Thinking Ahead to the 2015-2016 School Year

Even though my summer vacation just officially started this week, I am already thinking about changes for the 2015-2016 school year. Reflection is probably the most important part of my summer, so this particular post will be an ever-growing list.

1. Independent reading will stay at the forefront. Last year was the best year I have had with independent reading yet, and I believe this is a statement I make at the beginning of every summer. I love that IR in my classroom improves each year; I know this is because I put IR ahead of everything else in my classroom. I know its importance, for I have seen its many benefits. I will, however, make a few changes. My students will still read at the beginning of every class, except instead of ten minutes they will receive 15. Looking over my student surveys from the end of this school year, many of my lower and upper level students said ten minutes was not enough time to really “get into” their books. Some of my lowest level students even acknowledged that they couldn’t make it through more than 2-3 pages in ten minutes. Many of these students mentioned that just a few extra minutes would help, and I agree with them. When I used to teach every day for 40 minutes, students read ten minutes each of those days. Now that I only teach each class four out of six days, I think 15 minutes is logical. This way students will still receive about the same amount of reading time that they would have received if I saw them every day. I will, however, have to keep an eye on those few students who try to waste that reading time in the beginning of the school year. I will have to figure out what they like early on, and make sure I have some book talks and recommendations ready.

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Two student survey results

2. The volume of writing students do needs to increase. I know that my students do more and more writing in my classroom every year, but I need to allow for even more. As Kelly Gallagher states in his blog post “Moving Beyond the 4 X 4 Classroom,” “It is only when students begin writing (and reading) more than the teacher can grade that they approach the volume necessary to spur significant growth” (see Gallagher’s full post here). I need to make sure my students write a lot more than I could ever grade. They need more feedback from me than anything else. What was a huge help last year was incorporating Google Classroom. Many of my male students mentioned that they were more willing to write if they could be on a computer or Chromebook. I saw this firsthand when every single male student complete their argument research paper. That’s never happened before! Because of my successes with Google Classroom, my 2015-2016 classes will be almost completely paperless (for more about my journey toward a paperless classroom, click here). A lot of their writing will be in Google Classroom, but also in their own blogs they create using Kidblog. With these changes, not only will my students write every day in class, but also more on their own.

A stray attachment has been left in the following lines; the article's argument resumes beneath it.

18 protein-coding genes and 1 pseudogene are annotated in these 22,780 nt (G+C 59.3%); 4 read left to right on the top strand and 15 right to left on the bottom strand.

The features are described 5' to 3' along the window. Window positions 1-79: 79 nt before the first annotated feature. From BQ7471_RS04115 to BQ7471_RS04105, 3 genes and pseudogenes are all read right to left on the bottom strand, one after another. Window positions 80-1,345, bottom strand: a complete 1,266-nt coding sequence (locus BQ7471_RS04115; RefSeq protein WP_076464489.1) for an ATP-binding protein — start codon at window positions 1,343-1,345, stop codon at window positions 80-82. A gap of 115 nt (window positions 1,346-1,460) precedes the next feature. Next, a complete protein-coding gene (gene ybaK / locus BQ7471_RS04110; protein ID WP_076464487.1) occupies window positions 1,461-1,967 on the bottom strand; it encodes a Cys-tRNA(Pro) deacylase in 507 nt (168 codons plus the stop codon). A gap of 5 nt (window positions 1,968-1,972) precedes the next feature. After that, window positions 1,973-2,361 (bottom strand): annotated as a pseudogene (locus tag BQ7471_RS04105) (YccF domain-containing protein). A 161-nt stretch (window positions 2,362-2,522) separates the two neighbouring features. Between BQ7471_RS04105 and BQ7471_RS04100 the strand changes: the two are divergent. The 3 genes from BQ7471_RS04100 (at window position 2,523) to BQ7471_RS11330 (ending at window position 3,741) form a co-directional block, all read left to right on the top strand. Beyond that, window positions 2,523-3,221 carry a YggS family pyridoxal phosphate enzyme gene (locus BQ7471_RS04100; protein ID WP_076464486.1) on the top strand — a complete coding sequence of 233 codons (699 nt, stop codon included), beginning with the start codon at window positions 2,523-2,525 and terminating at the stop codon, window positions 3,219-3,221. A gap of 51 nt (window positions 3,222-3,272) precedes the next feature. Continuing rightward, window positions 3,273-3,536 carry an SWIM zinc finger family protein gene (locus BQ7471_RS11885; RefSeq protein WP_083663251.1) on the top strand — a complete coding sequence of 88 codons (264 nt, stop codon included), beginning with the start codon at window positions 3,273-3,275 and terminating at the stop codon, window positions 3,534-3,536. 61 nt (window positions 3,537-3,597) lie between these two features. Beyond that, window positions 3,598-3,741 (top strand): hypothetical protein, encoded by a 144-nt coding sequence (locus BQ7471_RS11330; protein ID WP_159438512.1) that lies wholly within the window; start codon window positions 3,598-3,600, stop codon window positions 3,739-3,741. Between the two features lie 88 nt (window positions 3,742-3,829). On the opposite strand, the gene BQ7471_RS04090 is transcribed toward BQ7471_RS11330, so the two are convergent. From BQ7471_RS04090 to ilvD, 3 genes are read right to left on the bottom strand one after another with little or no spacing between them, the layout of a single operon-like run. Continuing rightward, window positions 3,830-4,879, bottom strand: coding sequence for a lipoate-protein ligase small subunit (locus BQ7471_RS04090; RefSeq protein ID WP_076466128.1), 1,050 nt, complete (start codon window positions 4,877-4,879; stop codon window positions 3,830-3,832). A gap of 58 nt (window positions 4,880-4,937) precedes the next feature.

3. Collaboration is vital when trying to create confidence and independence. My students collaborated with their classmates often this past year, and I want my upcoming group of students to do this even more. Students can learn a lot from one another, and I saw this more this past year than any other year I have taught. That is because I let them lead class discussions, conduct peer reviews, and work in small groups or with partners more often. So often teachers feel they need to be the ones up in front of the class. I know I used to think that, since that what I always saw teachers do when I was in school. Sure a teacher needs to teach, but they should be short mini-lessons. The majority of the class time needs to be work time. Students need time to write, share, and ask questions of their peers.

4. I need to write more with my students. I share my writing with my students, but not enough. I model techniques I teach them, but not enough. I need to be more consistent. Students need to see my thinking, drafts, revisions, and “finished” products. Most often, I show students something I already wrote, but I need to do more writing in front of them. When I did that in the past, I found that students felt more comfortable around me. They saw that writing was a process for me too, and sometimes even a difficult one. Students need to see that their teachers are not perfect.

I plan to add more to this list throughout the summer. Feel free to share some of the changes you are making!


One thought on “Thinking Ahead to the 2015-2016 School Year

  1. Top Five Things I Like about This Post:
    1. Development of lifelong reading habits
    2. Balanced reading and writing
    3. Modeling reading and writing for your students
    4. Growth mindset
    5. The superior professionalism inherent in a shared reflection like this

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